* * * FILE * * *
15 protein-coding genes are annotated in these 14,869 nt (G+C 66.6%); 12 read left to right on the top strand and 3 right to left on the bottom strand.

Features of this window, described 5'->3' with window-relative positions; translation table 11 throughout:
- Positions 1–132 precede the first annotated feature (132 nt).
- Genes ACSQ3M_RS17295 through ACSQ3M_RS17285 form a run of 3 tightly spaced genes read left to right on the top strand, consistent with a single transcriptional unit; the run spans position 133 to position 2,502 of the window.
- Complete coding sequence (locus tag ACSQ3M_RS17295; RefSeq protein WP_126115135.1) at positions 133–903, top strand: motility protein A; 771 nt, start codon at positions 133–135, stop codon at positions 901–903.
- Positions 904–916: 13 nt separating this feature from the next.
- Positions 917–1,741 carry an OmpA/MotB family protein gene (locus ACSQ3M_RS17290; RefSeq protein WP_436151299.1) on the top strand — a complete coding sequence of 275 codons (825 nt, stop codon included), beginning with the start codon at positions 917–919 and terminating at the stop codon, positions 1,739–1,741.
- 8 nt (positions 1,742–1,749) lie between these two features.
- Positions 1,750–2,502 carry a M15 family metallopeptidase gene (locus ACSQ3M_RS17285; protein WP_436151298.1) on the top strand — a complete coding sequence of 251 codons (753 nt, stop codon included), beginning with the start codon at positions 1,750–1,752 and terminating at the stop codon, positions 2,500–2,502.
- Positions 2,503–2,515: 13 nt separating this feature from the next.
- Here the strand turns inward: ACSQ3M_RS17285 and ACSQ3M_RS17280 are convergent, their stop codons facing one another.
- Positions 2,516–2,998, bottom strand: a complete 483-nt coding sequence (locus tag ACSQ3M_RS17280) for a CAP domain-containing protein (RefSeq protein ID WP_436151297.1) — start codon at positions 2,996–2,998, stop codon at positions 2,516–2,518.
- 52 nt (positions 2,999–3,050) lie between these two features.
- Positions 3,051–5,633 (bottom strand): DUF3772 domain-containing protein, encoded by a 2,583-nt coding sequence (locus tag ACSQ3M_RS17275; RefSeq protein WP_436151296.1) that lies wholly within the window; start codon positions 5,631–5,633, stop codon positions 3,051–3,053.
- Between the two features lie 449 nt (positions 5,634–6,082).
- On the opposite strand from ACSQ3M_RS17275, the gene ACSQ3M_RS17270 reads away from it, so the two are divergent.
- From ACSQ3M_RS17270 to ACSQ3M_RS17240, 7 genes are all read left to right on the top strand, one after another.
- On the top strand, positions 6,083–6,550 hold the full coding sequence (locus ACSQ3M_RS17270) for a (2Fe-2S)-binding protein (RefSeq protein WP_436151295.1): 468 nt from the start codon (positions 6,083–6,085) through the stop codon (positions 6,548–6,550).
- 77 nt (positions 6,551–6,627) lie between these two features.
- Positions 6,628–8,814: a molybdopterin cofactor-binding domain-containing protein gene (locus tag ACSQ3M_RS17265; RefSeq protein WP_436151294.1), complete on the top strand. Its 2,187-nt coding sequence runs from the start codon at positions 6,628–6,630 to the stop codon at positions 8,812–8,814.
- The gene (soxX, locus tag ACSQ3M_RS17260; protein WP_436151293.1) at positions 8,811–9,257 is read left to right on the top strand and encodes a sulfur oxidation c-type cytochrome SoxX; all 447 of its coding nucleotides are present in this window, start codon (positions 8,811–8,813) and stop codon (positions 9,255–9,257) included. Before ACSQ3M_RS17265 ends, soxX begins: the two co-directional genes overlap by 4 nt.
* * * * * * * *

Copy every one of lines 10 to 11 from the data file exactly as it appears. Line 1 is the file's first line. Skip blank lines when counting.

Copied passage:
- Positions 2,503–2,515: 13 nt separating this feature from the next.
- Here the strand turns inward: ACSQ3M_RS17285 and ACSQ3M_RS17280 are convergent, their stop codons facing one another.